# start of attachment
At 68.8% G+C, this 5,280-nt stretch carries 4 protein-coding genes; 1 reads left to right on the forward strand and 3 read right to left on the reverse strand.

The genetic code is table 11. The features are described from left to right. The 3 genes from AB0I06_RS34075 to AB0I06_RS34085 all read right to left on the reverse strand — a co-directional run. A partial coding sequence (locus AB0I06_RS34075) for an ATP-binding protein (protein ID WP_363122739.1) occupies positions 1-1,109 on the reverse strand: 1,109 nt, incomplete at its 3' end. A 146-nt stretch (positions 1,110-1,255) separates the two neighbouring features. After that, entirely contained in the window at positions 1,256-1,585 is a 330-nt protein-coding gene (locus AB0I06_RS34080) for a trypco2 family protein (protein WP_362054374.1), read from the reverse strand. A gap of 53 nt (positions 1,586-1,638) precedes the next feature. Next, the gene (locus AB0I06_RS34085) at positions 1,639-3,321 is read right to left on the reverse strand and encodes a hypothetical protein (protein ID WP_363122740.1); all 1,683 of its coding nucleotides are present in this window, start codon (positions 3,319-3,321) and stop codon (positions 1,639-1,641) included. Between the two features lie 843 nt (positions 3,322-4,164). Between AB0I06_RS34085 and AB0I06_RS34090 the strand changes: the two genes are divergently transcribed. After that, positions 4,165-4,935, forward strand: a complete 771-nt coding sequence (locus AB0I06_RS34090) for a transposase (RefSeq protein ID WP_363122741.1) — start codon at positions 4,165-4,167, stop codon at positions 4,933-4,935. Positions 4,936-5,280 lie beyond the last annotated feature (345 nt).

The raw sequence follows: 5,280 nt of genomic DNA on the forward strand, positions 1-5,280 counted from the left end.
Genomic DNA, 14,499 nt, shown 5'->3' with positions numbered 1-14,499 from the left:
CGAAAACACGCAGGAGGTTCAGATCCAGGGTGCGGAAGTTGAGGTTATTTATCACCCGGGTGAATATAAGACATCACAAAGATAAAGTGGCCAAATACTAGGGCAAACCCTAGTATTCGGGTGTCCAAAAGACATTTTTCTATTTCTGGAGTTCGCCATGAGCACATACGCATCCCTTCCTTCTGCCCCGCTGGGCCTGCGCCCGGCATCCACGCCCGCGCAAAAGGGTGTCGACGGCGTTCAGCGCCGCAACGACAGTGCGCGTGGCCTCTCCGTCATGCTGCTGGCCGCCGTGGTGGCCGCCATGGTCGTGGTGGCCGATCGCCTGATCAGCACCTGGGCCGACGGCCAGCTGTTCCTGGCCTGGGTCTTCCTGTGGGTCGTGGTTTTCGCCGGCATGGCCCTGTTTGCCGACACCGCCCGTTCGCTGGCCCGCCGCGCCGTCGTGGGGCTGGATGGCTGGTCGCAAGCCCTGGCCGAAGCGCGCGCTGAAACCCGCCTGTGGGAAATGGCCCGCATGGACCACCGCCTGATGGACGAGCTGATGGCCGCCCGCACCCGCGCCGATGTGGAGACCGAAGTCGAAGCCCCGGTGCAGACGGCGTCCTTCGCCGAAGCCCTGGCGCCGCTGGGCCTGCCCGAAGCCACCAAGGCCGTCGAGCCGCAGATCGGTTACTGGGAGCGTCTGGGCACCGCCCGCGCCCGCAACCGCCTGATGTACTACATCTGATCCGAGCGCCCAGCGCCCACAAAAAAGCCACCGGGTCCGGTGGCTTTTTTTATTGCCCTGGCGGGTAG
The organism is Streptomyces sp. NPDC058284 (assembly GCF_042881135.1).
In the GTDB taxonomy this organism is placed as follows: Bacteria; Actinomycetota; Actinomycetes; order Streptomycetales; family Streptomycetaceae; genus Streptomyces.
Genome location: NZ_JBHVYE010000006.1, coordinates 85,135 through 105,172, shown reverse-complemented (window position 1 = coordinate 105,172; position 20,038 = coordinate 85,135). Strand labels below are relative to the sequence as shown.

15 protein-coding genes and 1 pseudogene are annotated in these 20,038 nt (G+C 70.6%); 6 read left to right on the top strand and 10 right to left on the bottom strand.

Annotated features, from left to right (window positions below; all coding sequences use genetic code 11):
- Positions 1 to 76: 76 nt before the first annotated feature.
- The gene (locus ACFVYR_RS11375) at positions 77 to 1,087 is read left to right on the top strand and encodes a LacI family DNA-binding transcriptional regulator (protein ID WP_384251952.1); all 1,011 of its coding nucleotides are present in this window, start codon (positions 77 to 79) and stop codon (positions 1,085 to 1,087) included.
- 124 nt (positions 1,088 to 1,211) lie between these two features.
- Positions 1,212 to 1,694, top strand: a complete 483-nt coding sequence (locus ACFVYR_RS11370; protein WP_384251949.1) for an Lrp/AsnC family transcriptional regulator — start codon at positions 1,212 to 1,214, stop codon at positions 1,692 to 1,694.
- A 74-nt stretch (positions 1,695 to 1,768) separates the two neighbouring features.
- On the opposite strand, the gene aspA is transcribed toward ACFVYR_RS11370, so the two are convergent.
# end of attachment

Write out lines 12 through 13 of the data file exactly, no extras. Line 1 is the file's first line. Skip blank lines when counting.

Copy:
- The gene (locus ACFVYR_RS11375) at positions 77 to 1,087 is read left to right on the top strand and encodes a LacI family DNA-binding transcriptional regulator (protein ID WP_384251952.1); all 1,011 of its coding nucleotides are present in this window, start codon (positions 77 to 79) and stop codon (positions 1,085 to 1,087) included.
- 124 nt (positions 1,088 to 1,211) lie between these two features.